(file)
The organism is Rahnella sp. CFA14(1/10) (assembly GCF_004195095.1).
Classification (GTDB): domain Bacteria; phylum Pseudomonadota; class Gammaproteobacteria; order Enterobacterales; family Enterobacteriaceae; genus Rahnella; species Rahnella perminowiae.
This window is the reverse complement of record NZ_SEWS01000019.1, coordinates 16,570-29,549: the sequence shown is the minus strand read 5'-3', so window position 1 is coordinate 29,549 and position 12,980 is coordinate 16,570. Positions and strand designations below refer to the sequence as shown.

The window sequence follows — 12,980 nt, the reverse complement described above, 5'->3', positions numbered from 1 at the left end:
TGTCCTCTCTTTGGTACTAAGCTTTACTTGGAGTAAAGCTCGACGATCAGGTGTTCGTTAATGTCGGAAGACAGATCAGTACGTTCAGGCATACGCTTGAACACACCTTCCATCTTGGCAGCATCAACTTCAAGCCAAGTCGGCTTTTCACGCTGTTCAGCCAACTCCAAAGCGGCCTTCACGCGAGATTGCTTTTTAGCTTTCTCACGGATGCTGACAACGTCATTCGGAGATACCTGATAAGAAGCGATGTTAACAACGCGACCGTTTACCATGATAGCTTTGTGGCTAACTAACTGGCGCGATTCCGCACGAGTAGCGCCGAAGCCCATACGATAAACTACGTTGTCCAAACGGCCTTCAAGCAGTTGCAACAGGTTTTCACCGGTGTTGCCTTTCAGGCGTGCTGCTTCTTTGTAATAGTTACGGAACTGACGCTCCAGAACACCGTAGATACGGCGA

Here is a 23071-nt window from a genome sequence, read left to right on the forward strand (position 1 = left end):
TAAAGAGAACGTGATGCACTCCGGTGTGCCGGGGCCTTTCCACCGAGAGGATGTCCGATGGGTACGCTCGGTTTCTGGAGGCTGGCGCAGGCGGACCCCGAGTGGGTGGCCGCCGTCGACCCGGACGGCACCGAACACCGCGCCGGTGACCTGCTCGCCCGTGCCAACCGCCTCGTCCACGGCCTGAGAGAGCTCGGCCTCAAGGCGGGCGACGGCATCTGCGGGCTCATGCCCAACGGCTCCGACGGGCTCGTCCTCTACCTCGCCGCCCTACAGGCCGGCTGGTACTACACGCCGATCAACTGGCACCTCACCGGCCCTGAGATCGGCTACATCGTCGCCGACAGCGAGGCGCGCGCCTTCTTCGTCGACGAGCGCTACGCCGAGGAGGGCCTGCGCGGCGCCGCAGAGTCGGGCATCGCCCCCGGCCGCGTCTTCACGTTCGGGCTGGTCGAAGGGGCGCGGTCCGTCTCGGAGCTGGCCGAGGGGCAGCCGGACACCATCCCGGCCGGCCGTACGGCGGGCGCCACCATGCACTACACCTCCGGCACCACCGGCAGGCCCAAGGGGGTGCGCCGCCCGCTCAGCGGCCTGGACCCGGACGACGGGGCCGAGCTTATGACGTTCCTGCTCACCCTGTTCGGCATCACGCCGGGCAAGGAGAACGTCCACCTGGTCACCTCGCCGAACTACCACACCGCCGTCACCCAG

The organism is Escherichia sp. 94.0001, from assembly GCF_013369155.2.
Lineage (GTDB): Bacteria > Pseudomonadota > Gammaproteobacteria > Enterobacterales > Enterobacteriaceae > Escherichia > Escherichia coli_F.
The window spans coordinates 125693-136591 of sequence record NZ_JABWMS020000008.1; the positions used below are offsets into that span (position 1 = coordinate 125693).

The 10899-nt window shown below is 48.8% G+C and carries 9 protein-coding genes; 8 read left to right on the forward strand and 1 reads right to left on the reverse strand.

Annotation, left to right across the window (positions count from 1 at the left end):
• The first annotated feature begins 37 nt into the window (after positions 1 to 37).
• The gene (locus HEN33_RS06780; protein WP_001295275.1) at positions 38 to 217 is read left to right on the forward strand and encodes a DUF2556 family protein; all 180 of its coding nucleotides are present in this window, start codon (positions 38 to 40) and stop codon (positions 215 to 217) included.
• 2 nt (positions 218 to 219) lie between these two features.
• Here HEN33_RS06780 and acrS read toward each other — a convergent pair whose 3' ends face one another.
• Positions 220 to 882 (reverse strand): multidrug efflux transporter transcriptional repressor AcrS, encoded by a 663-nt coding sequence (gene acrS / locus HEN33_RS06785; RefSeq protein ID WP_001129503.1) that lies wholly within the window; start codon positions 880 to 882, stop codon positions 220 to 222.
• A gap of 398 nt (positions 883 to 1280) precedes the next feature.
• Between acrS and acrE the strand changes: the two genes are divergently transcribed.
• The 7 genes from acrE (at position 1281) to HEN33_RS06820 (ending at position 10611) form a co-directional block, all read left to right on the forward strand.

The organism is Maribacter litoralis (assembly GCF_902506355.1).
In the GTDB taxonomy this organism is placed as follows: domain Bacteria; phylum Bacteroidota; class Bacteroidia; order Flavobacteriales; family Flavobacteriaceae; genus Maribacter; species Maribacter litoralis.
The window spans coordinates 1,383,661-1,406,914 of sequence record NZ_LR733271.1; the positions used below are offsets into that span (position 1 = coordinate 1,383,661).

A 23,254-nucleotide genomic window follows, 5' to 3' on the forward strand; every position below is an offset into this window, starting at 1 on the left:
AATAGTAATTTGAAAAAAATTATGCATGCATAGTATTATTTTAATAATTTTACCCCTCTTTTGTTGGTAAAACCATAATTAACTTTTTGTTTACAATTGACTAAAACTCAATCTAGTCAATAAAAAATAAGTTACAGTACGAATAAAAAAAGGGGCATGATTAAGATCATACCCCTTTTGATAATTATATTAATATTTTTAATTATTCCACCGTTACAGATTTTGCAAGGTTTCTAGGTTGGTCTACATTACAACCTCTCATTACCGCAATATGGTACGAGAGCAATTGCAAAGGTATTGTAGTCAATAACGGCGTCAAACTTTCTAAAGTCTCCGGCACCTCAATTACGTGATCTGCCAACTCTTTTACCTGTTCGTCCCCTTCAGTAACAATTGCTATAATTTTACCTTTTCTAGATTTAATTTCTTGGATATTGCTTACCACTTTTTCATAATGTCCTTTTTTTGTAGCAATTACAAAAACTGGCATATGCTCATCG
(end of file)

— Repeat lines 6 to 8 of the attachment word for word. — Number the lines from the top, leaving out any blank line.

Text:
Here is a 23071-nt window from a genome sequence, read left to right on the forward strand (position 1 = left end):
TAAAGAGAACGTGATGCACTCCGGTGTGCCGGGGCCTTTCCACCGAGAGGATGTCCGATGGGTACGCTCGGTTTCTGGAGGCTGGCGCAGGCGGACCCCGAGTGGGTGGCCGCCGTCGACCCGGACGGCACCGAACACCGCGCCGGTGACCTGCTCGCCCGTGCCAACCGCCTCGTCCACGGCCTGAGAGAGCTCGGCCTCAAGGCGGGCGACGGCATCTGCGGGCTCATGCCCAACGGCTCCGACGGGCTCGTCCTCTACCTCGCCGCCCTACAGGCCGGCTGGTACTACACGCCGATCAACTGGCACCTCACCGGCCCTGAGATCGGCTACATCGTCGCCGACAGCGAGGCGCGCGCCTTCTTCGTCGACGAGCGCTACGCCGAGGAGGGCCTGCGCGGCGCCGCAGAGTCGGGCATCGCCCCCGGCCGCGTCTTCACGTTCGGGCTGGTCGAAGGGGCGCGGTCCGTCTCGGAGCTGGCCGAGGGGCAGCCGGACACCATCCCGGCCGGCCGTACGGCGGGCGCCACCATGCACTACACCTCCGGCACCACCGGCAGGCCCAAGGGGGTGCGCCGCCCGCTCAGCGGCCTGGACCCGGACGACGGGGCCGAGCTTATGACGTTCCTGCTCACCCTGTTCGGCATCACGCCGGGCAAGGAGAACGTCCACCTGGTCACCTCGCCGAACTACCACACCGCCGTCACCCAG

The organism is Escherichia sp. 94.0001, from assembly GCF_013369155.2.